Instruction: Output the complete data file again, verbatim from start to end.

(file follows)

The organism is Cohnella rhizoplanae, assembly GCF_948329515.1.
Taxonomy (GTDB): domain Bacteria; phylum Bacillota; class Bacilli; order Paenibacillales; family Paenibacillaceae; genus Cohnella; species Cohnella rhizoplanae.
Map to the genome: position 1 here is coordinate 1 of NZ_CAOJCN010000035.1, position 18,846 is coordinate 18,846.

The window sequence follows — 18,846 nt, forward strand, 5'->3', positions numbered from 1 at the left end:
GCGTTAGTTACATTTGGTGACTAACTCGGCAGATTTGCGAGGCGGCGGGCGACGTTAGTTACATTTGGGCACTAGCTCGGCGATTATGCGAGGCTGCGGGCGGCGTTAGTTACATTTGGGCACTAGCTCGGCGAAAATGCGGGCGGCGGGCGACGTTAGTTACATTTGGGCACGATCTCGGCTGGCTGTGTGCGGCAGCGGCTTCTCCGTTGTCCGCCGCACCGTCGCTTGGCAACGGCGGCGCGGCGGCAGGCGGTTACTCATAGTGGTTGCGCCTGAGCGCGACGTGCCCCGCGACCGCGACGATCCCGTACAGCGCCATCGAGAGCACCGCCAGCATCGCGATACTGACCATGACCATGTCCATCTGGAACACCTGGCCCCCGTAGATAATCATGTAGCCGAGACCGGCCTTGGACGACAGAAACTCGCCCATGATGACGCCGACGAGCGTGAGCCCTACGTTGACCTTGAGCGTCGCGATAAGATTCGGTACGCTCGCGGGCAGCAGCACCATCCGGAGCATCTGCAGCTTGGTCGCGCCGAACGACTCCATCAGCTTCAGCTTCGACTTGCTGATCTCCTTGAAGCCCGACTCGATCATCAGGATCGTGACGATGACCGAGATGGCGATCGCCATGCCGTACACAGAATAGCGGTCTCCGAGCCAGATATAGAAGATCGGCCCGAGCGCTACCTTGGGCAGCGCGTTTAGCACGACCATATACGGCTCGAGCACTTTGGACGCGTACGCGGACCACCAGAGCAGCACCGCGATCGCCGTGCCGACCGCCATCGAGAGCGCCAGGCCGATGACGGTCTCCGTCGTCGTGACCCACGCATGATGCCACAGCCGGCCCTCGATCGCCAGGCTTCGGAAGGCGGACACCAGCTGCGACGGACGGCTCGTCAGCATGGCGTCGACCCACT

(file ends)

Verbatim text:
The organism is Cohnella rhizoplanae, assembly GCF_948329515.1.
Taxonomy (GTDB): domain Bacteria; phylum Bacillota; class Bacilli; order Paenibacillales; family Paenibacillaceae; genus Cohnella; species Cohnella rhizoplanae.
Map to the genome: position 1 here is coordinate 1 of NZ_CAOJCN010000035.1, position 18,846 is coordinate 18,846.

The window sequence follows — 18,846 nt, forward strand, 5'->3', positions numbered from 1 at the left end:
GCGTTAGTTACATTTGGTGACTAACTCGGCAGATTTGCGAGGCGGCGGGCGACGTTAGTTACATTTGGGCACTAGCTCGGCGATTATGCGAGGCTGCGGGCGGCGTTAGTTACATTTGGGCACTAGCTCGGCGAAAATGCGGGCGGCGGGCGACGTTAGTTACATTTGGGCACGATCTCGGCTGGCTGTGTGCGGCAGCGGCTTCTCCGTTGTCCGCCGCACCGTCGCTTGGCAACGGCGGCGCGGCGGCAGGCGGTTACTCATAGTGGTTGCGCCTGAGCGCGACGTGCCCCGCGACCGCGACGATCCCGTACAGCGCCATCGAGAGCACCGCCAGCATCGCGATACTGACCATGACCATGTCCATCTGGAACACCTGGCCCCCGTAGATAATCATGTAGCCGAGACCGGCCTTGGACGACAGAAACTCGCCCATGATGACGCCGACGAGCGTGAGCCCTACGTTGACCTTGAGCGTCGCGATAAGATTCGGTACGCTCGCGGGCAGCAGCACCATCCGGAGCATCTGCAGCTTGGTCGCGCCGAACGACTCCATCAGCTTCAGCTTCGACTTGCTGATCTCCTTGAAGCCCGACTCGATCATCAGGATCGTGACGATGACCGAGATGGCGATCGCCATGCCGTACACAGAATAGCGGTCTCCGAGCCAGATATAGAAGATCGGCCCGAGCGCTACCTTGGGCAGCGCGTTTAGCACGACCATATACGGCTCGAGCACTTTGGACGCGTACGCGGACCACCAGAGCAGCACCGCGATCGCCGTGCCGACCGCCATCGAGAGCGCCAGGCCGATGACGGTCTCCGTCGTCGTGACCCACGCATGATGCCACAGCCGGCCCTCGATCGCCAGGCTTCGGAAGGCGGACACCAGCTGCGACGGACGGCTCGTCAGCATGGCGTCGACCCACT